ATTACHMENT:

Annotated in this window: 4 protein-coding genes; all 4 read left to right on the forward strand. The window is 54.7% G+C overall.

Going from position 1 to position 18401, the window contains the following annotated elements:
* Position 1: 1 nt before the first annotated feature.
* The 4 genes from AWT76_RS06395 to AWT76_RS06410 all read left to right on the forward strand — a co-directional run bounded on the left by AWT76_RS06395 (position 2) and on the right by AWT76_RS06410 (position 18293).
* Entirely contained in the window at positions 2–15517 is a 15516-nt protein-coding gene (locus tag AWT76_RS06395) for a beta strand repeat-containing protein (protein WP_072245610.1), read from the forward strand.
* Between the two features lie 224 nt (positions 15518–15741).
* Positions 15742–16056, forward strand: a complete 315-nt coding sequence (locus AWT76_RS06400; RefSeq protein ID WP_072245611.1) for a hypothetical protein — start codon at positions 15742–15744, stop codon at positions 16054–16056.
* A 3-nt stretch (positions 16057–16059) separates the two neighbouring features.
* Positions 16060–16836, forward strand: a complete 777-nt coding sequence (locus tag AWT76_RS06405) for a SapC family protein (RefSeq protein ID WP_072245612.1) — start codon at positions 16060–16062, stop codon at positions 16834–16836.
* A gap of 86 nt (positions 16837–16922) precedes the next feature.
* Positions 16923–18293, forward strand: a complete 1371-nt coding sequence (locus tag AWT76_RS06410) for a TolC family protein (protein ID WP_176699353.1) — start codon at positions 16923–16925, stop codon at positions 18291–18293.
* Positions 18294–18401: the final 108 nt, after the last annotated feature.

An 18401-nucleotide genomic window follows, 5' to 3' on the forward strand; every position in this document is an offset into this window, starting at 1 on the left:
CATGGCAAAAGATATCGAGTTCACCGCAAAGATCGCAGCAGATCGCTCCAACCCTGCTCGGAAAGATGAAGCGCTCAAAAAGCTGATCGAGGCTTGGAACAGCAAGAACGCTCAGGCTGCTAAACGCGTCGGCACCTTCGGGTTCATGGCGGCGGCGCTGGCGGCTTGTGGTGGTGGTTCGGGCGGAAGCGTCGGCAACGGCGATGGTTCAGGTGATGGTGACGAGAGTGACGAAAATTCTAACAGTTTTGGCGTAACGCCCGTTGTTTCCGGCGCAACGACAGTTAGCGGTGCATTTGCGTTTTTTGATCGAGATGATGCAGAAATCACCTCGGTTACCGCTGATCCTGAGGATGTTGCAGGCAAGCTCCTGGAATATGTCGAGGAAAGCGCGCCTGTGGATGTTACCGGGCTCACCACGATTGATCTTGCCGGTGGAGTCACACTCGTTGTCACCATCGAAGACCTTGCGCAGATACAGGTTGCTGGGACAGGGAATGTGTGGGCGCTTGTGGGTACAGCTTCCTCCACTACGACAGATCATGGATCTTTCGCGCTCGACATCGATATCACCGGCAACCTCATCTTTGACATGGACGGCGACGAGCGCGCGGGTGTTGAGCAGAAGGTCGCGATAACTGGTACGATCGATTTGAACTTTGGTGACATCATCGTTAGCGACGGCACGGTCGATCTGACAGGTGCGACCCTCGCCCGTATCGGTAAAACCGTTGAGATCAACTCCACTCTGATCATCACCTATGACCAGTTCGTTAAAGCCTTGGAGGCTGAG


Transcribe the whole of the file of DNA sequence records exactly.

Annotated in this window: 4 protein-coding genes; all 4 read left to right on the forward strand. The window is 54.7% G+C overall.

Going from position 1 to position 18401, the window contains the following annotated elements:
* Position 1: 1 nt before the first annotated feature.
* The 4 genes from AWT76_RS06395 to AWT76_RS06410 all read left to right on the forward strand — a co-directional run bounded on the left by AWT76_RS06395 (position 2) and on the right by AWT76_RS06410 (position 18293).
* Entirely contained in the window at positions 2–15517 is a 15516-nt protein-coding gene (locus tag AWT76_RS06395) for a beta strand repeat-containing protein (protein WP_072245610.1), read from the forward strand.
* Between the two features lie 224 nt (positions 15518–15741).
* Positions 15742–16056, forward strand: a complete 315-nt coding sequence (locus AWT76_RS06400; RefSeq protein ID WP_072245611.1) for a hypothetical protein — start codon at positions 15742–15744, stop codon at positions 16054–16056.
* A 3-nt stretch (positions 16057–16059) separates the two neighbouring features.
* Positions 16060–16836, forward strand: a complete 777-nt coding sequence (locus tag AWT76_RS06405) for a SapC family protein (RefSeq protein ID WP_072245612.1) — start codon at positions 16060–16062, stop codon at positions 16834–16836.
* A gap of 86 nt (positions 16837–16922) precedes the next feature.
* Positions 16923–18293, forward strand: a complete 1371-nt coding sequence (locus tag AWT76_RS06410) for a TolC family protein (protein ID WP_176699353.1) — start codon at positions 16923–16925, stop codon at positions 18291–18293.
* Positions 18294–18401: the final 108 nt, after the last annotated feature.

An 18401-nucleotide genomic window follows, 5' to 3' on the forward strand; every position in this document is an offset into this window, starting at 1 on the left:
CATGGCAAAAGATATCGAGTTCACCGCAAAGATCGCAGCAGATCGCTCCAACCCTGCTCGGAAAGATGAAGCGCTCAAAAAGCTGATCGAGGCTTGGAACAGCAAGAACGCTCAGGCTGCTAAACGCGTCGGCACCTTCGGGTTCATGGCGGCGGCGCTGGCGGCTTGTGGTGGTGGTTCGGGCGGAAGCGTCGGCAACGGCGATGGTTCAGGTGATGGTGACGAGAGTGACGAAAATTCTAACAGTTTTGGCGTAACGCCCGTTGTTTCCGGCGCAACGACAGTTAGCGGTGCATTTGCGTTTTTTGATCGAGATGATGCAGAAATCACCTCGGTTACCGCTGATCCTGAGGATGTTGCAGGCAAGCTCCTGGAATATGTCGAGGAAAGCGCGCCTGTGGATGTTACCGGGCTCACCACGATTGATCTTGCCGGTGGAGTCACACTCGTTGTCACCATCGAAGACCTTGCGCAGATACAGGTTGCTGGGACAGGGAATGTGTGGGCGCTTGTGGGTACAGCTTCCTCCACTACGACAGATCATGGATCTTTCGCGCTCGACATCGATATCACCGGCAACCTCATCTTTGACATGGACGGCGACGAGCGCGCGGGTGTTGAGCAGAAGGTCGCGATAACTGGTACGATCGATTTGAACTTTGGTGACATCATCGTTAGCGACGGCACGGTCGATCTGACAGGTGCGACCCTCGCCCGTATCGGTAAAACCGTTGAGATCAACTCCACTCTGATCATCACCTATGACCAGTTCGTTAAAGCCTTGGAGGCTGAG